From the Annals of Statehood – In 1844, the U.S. Senate rejected a treaty providing for the annexation of Texas. Texas’ annexation was a hot political issue of the day because it meant the addition of a vast slave-holding state to the Union. Both the Democrats and Whigs had opposed annexation understanding that it would further inflame tensions between the free and slave states. However, President John Tyler began to promote annexation as a gambit to gain support for a second presidential term. Tyler had abandoned the Whig party by this point and believed that pursuing annexation of Texas would create a groundswell of popular support among slave states and secure him another four years in office. He began secret negotiations with Sam Houston’s administration and ultimately secured a treaty of annexation in April 1844. When the terms became public, the 1844 became something of a referendum on the issue of annexation. Pro-annexation southern Democratic delegates rejected Tyler and the anti-annexation leader Martin Van Buren at their party’s convention in May 1844, instead nominating pro-annexation James K. Polk who ran on a pro-Texas Manifest Destiny platform.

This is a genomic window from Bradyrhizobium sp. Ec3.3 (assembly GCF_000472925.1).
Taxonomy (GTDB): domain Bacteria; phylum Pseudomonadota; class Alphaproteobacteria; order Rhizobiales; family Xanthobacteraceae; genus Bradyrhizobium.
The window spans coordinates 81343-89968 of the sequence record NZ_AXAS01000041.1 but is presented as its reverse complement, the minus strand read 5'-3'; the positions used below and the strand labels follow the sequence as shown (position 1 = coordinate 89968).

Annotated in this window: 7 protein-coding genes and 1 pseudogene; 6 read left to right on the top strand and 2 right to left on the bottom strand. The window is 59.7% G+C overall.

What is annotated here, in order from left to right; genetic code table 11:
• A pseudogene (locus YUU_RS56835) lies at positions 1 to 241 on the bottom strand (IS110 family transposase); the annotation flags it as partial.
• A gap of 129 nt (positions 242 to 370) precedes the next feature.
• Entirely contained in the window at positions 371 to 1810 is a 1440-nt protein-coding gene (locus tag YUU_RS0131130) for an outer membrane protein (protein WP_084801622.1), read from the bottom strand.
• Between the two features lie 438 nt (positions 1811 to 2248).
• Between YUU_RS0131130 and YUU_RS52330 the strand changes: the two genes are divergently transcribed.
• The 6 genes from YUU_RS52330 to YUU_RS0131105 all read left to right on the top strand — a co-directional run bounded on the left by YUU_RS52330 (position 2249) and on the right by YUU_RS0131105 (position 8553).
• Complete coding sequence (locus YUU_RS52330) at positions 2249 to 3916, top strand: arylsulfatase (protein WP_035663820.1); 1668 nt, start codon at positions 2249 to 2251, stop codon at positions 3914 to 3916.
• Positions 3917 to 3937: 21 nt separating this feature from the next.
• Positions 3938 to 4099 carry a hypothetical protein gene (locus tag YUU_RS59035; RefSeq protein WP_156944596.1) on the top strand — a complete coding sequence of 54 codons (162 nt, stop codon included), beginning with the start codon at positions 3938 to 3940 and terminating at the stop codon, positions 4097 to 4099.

In June 1844, the Senate, with its Whig majority, rejected the Tyler–Texas treaty and in the Fall elections Polk narrowly defeated anti-annexation Whig Henry Clay. In December 1844, lame-duck President Tyler once again attempted to gain passage of the treaty. He called on Congress to pass his treaty by simple majorities in each house. The Democratic-dominated House of Representatives passed a bill expanding on the pro-slavery provisions of the Tyler treaty. The Senate narrowly passed a compromise version of the House bill (by the vote of the minority Democrats and several southern Whigs), designed to provide the incoming President-elect Polk the options of immediate annexation of Texas or new talks to revise the annexation terms of the House-amended bill. On March 1, 1845, President Tyler signed the annexation bill, and on March 3 (his last day in office), he forwarded the House version to Texas, offering immediate annexation (which preempted Polk). When Polk took office the next day, he encouraged Texas to accept the Tyler offer. Texas ratified the agreement with popular approval from Texans.